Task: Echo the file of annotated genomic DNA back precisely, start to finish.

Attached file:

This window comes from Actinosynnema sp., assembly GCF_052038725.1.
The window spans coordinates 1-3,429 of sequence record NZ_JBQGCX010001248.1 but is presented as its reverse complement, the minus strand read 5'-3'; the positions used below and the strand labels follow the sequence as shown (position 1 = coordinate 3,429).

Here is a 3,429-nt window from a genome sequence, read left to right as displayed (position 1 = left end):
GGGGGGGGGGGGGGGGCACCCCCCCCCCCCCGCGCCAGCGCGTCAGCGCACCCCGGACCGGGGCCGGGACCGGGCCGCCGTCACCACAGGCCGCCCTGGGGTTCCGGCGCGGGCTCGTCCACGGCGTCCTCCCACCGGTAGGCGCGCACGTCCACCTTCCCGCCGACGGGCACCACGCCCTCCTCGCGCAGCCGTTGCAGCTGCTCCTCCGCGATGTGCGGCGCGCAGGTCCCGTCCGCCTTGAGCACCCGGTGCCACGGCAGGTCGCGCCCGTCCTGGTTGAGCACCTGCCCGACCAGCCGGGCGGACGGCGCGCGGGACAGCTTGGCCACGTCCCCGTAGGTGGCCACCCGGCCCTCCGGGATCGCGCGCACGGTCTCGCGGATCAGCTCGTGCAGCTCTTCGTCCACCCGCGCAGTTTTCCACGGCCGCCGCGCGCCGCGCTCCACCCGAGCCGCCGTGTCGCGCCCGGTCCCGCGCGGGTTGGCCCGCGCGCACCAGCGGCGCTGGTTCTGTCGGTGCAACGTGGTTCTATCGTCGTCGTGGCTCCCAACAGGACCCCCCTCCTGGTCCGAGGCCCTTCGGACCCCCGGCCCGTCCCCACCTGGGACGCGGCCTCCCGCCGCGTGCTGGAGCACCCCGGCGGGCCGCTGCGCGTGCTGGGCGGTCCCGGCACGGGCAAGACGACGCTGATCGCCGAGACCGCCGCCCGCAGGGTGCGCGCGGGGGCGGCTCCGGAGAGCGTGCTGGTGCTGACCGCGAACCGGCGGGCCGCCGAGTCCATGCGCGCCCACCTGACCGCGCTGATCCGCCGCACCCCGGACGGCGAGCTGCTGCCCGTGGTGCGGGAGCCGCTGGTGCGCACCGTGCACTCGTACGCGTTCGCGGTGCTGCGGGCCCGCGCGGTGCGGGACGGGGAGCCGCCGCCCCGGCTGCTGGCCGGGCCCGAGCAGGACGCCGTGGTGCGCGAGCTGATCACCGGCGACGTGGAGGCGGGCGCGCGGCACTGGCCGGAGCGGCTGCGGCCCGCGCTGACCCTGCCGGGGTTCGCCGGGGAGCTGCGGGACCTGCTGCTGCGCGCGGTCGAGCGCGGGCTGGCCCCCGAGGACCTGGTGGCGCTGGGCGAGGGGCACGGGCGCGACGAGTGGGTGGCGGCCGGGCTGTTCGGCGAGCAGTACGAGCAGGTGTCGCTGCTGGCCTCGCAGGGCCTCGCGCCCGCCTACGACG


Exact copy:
This window comes from Actinosynnema sp., assembly GCF_052038725.1.
The window spans coordinates 1-3,429 of sequence record NZ_JBQGCX010001248.1 but is presented as its reverse complement, the minus strand read 5'-3'; the positions used below and the strand labels follow the sequence as shown (position 1 = coordinate 3,429).

Here is a 3,429-nt window from a genome sequence, read left to right as displayed (position 1 = left end):
GGGGGGGGGGGGGGGGCACCCCCCCCCCCCCGCGCCAGCGCGTCAGCGCACCCCGGACCGGGGCCGGGACCGGGCCGCCGTCACCACAGGCCGCCCTGGGGTTCCGGCGCGGGCTCGTCCACGGCGTCCTCCCACCGGTAGGCGCGCACGTCCACCTTCCCGCCGACGGGCACCACGCCCTCCTCGCGCAGCCGTTGCAGCTGCTCCTCCGCGATGTGCGGCGCGCAGGTCCCGTCCGCCTTGAGCACCCGGTGCCACGGCAGGTCGCGCCCGTCCTGGTTGAGCACCTGCCCGACCAGCCGGGCGGACGGCGCGCGGGACAGCTTGGCCACGTCCCCGTAGGTGGCCACCCGGCCCTCCGGGATCGCGCGCACGGTCTCGCGGATCAGCTCGTGCAGCTCTTCGTCCACCCGCGCAGTTTTCCACGGCCGCCGCGCGCCGCGCTCCACCCGAGCCGCCGTGTCGCGCCCGGTCCCGCGCGGGTTGGCCCGCGCGCACCAGCGGCGCTGGTTCTGTCGGTGCAACGTGGTTCTATCGTCGTCGTGGCTCCCAACAGGACCCCCCTCCTGGTCCGAGGCCCTTCGGACCCCCGGCCCGTCCCCACCTGGGACGCGGCCTCCCGCCGCGTGCTGGAGCACCCCGGCGGGCCGCTGCGCGTGCTGGGCGGTCCCGGCACGGGCAAGACGACGCTGATCGCCGAGACCGCCGCCCGCAGGGTGCGCGCGGGGGCGGCTCCGGAGAGCGTGCTGGTGCTGACCGCGAACCGGCGGGCCGCCGAGTCCATGCGCGCCCACCTGACCGCGCTGATCCGCCGCACCCCGGACGGCGAGCTGCTGCCCGTGGTGCGGGAGCCGCTGGTGCGCACCGTGCACTCGTACGCGTTCGCGGTGCTGCGGGCCCGCGCGGTGCGGGACGGGGAGCCGCCGCCCCGGCTGCTGGCCGGGCCCGAGCAGGACGCCGTGGTGCGCGAGCTGATCACCGGCGACGTGGAGGCGGGCGCGCGGCACTGGCCGGAGCGGCTGCGGCCCGCGCTGACCCTGCCGGGGTTCGCCGGGGAGCTGCGGGACCTGCTGCTGCGCGCGGTCGAGCGCGGGCTGGCCCCCGAGGACCTGGTGGCGCTGGGCGAGGGGCACGGGCGCGACGAGTGGGTGGCGGCCGGGCTGTTCGGCGAGCAGTACGAGCAGGTGTCGCTGCTGGCCTCGCAGGGCCTCGCGCCCGCCTACGACG